Qatar World Cup 2022 – It is finally almost here. After all the arguments, hand wringing, screams of outrage and so so much more, the Qatar World Cup is set to take over all of our lives for four weeks this November and December. The tournament is going to look and feel different for several reasons, it being in the northern hemisphere’s winter not least of those.
When is it?
It all kicks off on Monday 21st of November when Senegal take on the Netherlands. Qatar World Cup 2022, The final is on Sunday the 18th of December. Kick off times for the group stages and the round of sixteen are at 1.00 pm, 4.00 pm, 6.00 pm, 7.00 pm and 10.00 pm Qatar time, which means that for those in the UK, the games will be at 10.00 am, 1.00 pm, 3.00 pm, 4.00 pm and 7.00 pm. The final will kick off at 6.00 in the evening in Qatar, so a traditional 3.00 pm start in the UK.
Where is it?
Qatar obviously, but one of the things that will make this such a different tournament, especially for the fans travelling to the Gulf state, is that all eight purpose-built stadiums are relatively close to each other. Five are situated in Doha itself, with the furthest flung venue a mere 35 miles to the north.
Who will win?
The million dollar question. Perhaps more than ever before, there will be a lot of teams going into the tournament with a genuine belief that they can go all the way. This is sport, so anything can happen, and there are also a number of teams who despite being dark horses would certainly find themselves added to the list of football’s greatest underdog stories if they were to lift the trophy on December 18th.
Brazil are the number one ranked side in the world, and favourites for the tournament. They impressed in qualifying, but the thing that will be at the back of their mind, as well as those looking to back the winner, will be the nation’s poor showing at the last few world cups. Winning is very much a mental thing and questions have been asked and will continue to be asked of the Brazilians until they do manage to rid themselves of that unwanted reputation.
France are another team people are tipping and of course are the current holders. Despite going into Euro 2020 with high hopes, they were disappointing, going out on penalties to the Swiss in the round of 16. They undoubtedly have the players, and have kept much of the squad from four years ago, so Didier Deschamps’ team will almost certainly be there or thereabouts.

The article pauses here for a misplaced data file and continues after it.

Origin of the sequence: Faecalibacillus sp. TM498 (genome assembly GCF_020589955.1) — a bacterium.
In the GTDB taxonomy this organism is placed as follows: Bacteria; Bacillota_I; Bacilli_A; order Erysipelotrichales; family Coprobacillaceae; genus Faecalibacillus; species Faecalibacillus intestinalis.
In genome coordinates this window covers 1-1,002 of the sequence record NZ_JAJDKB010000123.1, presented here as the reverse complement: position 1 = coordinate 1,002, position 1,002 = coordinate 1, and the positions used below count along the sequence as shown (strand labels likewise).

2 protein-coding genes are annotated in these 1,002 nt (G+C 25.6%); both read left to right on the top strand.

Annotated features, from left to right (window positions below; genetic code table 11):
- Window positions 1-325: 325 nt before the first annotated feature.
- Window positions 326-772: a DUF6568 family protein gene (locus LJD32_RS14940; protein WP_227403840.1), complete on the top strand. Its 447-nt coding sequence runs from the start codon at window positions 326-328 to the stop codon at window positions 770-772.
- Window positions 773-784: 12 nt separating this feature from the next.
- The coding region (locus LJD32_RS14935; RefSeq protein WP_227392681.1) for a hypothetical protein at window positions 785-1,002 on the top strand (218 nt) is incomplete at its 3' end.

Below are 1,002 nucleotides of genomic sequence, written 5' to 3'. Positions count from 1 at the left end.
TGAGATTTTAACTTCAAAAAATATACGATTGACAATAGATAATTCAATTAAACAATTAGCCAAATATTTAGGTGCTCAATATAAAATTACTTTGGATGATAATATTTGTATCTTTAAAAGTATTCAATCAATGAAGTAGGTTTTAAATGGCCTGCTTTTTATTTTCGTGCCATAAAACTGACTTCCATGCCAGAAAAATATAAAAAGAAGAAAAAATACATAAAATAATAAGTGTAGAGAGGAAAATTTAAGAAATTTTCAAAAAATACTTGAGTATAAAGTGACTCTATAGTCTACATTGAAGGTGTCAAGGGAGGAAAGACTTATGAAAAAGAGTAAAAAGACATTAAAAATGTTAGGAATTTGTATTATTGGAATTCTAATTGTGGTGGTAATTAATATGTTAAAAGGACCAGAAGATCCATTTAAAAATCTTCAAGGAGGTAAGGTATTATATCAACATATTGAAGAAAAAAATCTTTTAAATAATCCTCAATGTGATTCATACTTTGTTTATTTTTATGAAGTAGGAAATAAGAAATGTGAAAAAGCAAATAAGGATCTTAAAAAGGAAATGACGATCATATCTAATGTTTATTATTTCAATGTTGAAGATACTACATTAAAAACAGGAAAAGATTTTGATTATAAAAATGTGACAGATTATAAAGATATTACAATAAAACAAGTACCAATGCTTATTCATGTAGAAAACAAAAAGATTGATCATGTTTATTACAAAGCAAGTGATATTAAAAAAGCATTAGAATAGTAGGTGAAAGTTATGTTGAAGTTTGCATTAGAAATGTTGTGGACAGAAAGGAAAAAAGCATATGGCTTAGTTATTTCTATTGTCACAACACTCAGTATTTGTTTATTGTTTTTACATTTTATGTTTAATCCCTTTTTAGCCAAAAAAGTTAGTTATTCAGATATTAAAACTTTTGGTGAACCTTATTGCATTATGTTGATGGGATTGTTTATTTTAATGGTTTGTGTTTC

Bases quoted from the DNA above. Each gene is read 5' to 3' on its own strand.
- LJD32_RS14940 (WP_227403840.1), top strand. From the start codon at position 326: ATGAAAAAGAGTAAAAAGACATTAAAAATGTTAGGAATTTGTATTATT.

England do appear to be on an upward trajectory. A semi-final in Russia, followed by losing to Italy at Wembley last summer in the Euros final, there is a belief in the England set-up that was never there before (outside of the tabloid press). Added to that, is the fact that they have some of the best players in the world, and those players are playing for some of the best clubs in the world. The tournament coming as it does mid-season may well play into the players’ hands, as fatigue should not be an issue. Southgate’s men will certainly be looking to go one better than in Russia, and hopefully one better than at Wembley.
Argentina have gone 32 matches unbeaten. If they manage to stretch that run until December, not only will they pick up the record for the longest unbeaten streak in international football, they will pick up their third World Cup.
Added to those four, there are also the likes of Germany (who despite failing to get out of the group stages in Russia should never be written off), Spain, Portugal, Belgium (surely the last chance for their “Golden Generation” to pick up silverware), Croatia and the Netherlands who have at least a puncher’s chance of coming away from the Middle East victorious.